THE MACAU METRO MONITOR, JUNE 19, 2013
PHILIPPINES CASINO INDUSTRY REVENUE GROWING: PAGCOR Macau Business
The performance of the Philippine casino industry in 2013 is so far meeting expectations, says Cristino Naguiat, the chairman and CEO of PAGCOR. PAGCOR operates 13 casinos in the Philippines and is also the country’s regulator. “I’m certain that the first five months of the year has been higher compared to the same period last year,” Naguiat said.
He estimates that the country’s gaming revenue will reach US$2.5 billion this year, up from US$2 billion in 2012. “The bulk of that growth will basically come from Solaire Resort and Casino,” inaugurated in March, Naguiat said. Naguiat expects annual casino gaming revenue in the Philippines to grow to US$10 billion by 2017-2018.
Hedgeye CEO Keith McCullough handpicks the “best of the best” long and short ideas delivered to him by our team of over 30 research analysts across myriad sectors.
Takeaway: “Peak Oil” has not only peaked. It has flipped.
(Editor's note: The excerpt that follows below is from Hedgeye's popular "Investing Ideas" newsletter which is sent out on Saturday mornings. Investing Ideas is for the savvy, longer-term self directed investor looking for fresh, long-only opportunities. It also features macro commentary like the excerpt below. With your subscription, you'll know immediately when one of our award-winning analysts uncovers a new Idea or changes a current one. Click here to learn more.)
Remember “Peak Oil”?
The notion was making the rounds a few years ago that the world had run out of its readily-producible supply of oil, and that Life As We Know It would soon grind to a halt, predicated as it has been since WWII on an unending supply of cheap oil.
Oil is already no longer cheap – the US Department of Energy says that, in constant 2011 dollars, the price of gasoline rose from under $1.50 a gallon on the eve of the Arab Oil Embargo of 1974, to over $3.50 by the end of 2011. Peak Oil says oil is also no longer plentiful, because we have drilled the world down to a diminishing petroleum reserve.
Books and articles proliferated – because not many people can make money trading markets, but a whole lot of folks can make money writing about how to trade markets – predicting how dire our lives were about to turn, and how soon.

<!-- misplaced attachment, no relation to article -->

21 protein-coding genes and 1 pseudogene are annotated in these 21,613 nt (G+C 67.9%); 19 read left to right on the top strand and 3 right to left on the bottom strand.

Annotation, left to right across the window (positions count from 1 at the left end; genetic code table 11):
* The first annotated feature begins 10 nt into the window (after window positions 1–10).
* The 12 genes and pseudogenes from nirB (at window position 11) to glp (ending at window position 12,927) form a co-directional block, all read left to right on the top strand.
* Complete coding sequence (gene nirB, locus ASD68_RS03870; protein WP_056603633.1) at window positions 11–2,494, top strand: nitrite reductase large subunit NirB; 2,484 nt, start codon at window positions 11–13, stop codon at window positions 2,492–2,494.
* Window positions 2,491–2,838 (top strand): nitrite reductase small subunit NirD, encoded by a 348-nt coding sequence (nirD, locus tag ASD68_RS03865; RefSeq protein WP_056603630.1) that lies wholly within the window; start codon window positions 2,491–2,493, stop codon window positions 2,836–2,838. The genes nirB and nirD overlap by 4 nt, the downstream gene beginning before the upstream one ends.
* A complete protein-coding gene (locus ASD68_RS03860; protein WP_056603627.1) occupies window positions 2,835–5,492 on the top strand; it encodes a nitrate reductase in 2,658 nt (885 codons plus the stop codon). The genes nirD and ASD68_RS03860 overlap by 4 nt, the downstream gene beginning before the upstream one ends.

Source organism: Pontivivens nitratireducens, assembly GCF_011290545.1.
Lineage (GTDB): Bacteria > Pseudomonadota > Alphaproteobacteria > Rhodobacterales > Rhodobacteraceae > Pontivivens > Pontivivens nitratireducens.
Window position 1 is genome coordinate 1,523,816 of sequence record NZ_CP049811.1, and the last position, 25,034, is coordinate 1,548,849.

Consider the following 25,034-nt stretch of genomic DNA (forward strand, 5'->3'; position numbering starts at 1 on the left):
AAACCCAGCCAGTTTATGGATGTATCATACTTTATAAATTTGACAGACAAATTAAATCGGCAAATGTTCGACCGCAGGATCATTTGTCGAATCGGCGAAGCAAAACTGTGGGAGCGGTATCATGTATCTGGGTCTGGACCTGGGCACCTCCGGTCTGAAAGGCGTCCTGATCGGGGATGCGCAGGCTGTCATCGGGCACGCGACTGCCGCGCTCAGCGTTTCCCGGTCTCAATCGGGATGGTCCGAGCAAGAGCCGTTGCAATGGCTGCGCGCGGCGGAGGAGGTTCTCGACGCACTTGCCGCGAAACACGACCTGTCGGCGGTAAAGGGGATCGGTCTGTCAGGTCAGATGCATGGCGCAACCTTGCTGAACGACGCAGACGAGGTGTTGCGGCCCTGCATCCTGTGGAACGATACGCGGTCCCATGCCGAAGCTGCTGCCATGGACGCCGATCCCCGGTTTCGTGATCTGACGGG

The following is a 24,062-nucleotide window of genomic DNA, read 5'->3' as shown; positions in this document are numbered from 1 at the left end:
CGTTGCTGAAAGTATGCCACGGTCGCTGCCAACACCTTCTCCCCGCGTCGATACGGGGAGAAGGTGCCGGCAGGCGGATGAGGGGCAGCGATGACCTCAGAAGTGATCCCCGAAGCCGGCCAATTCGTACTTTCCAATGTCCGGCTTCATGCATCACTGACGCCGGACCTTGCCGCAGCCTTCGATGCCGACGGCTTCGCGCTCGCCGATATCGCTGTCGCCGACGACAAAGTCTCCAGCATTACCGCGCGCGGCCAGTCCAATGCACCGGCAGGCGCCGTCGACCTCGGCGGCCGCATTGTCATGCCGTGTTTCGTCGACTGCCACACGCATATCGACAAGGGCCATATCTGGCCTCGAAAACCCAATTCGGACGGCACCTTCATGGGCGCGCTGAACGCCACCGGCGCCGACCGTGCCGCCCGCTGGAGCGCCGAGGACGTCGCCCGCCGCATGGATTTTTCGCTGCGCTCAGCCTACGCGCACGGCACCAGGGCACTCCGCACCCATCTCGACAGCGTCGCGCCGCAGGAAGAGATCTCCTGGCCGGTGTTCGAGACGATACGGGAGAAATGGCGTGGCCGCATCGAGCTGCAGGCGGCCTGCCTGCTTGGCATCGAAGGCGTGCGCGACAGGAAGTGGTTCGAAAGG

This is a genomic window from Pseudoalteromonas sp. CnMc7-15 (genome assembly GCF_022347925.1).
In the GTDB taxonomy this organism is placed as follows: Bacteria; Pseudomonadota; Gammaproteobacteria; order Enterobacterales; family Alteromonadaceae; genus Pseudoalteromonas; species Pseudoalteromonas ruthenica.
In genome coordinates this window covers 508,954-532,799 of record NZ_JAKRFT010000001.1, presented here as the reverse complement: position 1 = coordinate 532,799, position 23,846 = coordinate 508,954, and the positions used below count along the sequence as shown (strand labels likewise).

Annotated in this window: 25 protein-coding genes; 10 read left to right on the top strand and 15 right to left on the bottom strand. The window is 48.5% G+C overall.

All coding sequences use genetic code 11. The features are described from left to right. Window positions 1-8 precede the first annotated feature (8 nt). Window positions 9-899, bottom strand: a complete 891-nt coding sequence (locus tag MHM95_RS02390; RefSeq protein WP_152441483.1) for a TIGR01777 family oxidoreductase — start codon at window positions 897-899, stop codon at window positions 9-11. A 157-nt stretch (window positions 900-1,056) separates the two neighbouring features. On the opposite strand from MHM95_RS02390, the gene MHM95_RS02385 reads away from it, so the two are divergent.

Now “Peak Oil” has not only peaked. It has flipped.
Now, when folks use the term, they mean that demand for oil has peaked and the combination of fracking and newly-discovered US gas reserves will make our energy woes a thing of the past.
We have no idea who will be proved right, but we again observe that it pays to speak in superlatives and paint extreme scenarios if you want to sell books about investing.
Takeaway: Our #EmergingOutflows theme continues to ring the bell in both Brazil and China.
One of Hedgeye's big Q2 Global Macro Themes has been #EmergingOutflows. Our theme continues to ring the bell - particularly in Brazil.
In case you missed it, Brazil’s Bovespa dropped below 50,000 yesterday. It is now officially in crash mode (down -22.5% since January 3rd) as the biggest Brazilian protests in twenty years sweep the streets.
Click on the chart below. #NotPretty
Takeaway: We remain the bears on emerging market asset prices.
This note was originally published June 14, 2013 at 13:10 in Macro
Per Bank of America Merrill Lynch data, redemptions from EM debt and equity funds totaled $8.9 billion last week, which the third largest week ever for aggregate outflows (bested only by outflows during MAR ’07 and JAN ’08). The $2.5 billion in outflows from EM debt funds was the second largest weekly outflow on record and the $6.4 billion in outflows from EM equity funds was the largest weekly outflow since AUG ’11.
According to their Investment Strategy Team’s EM Flow Trading Rule, another $8-10 billion of outflows next week or $11-12 billion of outflows over the next two weeks from EM equity funds would trigger a “contrarian buy” signal, as the trailing four weeks of outflows would then equal 3% of total AUM, up from 1.9% currently.
We are obviously inclined to fade such a signal – particularly given that it doesn’t necessarily source economic history across multiple cycles. One of the most common mistakes we see analysts make is not pulling the charts back far enough – particularly with respect to any sort of mean reversion-based analysis.
In light of this, we’d certainly be interested to see how the aforementioned analysis held up during the 1990s (and even 1980s) emerging market crises cycles. Needless to say, we have our doubts.
At any rate, a “contrarian buying opportunity” is only a buying opportunity if EM equities are poised to meaningfully rally from here. Irrespective of the #WeakDollar sweet nothings Jon Hilsenrath continues “blog” about, we think our #EmergingOutflows thesis paints a pretty clear picture on why that is a low probability scenario. Moreover, we remain the bulls on the US Dollar with respect to the long-term TAIL and our analysis shows that a sustained bout of dollar appreciation (and its ancillary effects) tends to be a major headwind for EM capital markets and currencies.
In the event you missed our 122-slide and 61-slide presentations detailing our bearish thesis on emerging markets, please shoot us an email we’d be delighted to walk you through them.
All told, we remain the bears on emerging market asset prices. And while many EM asset classes are oversold on our quantitative risk management signals, we would be inclined to fade any dead-cat bounces in this space.
Have a great weekend,
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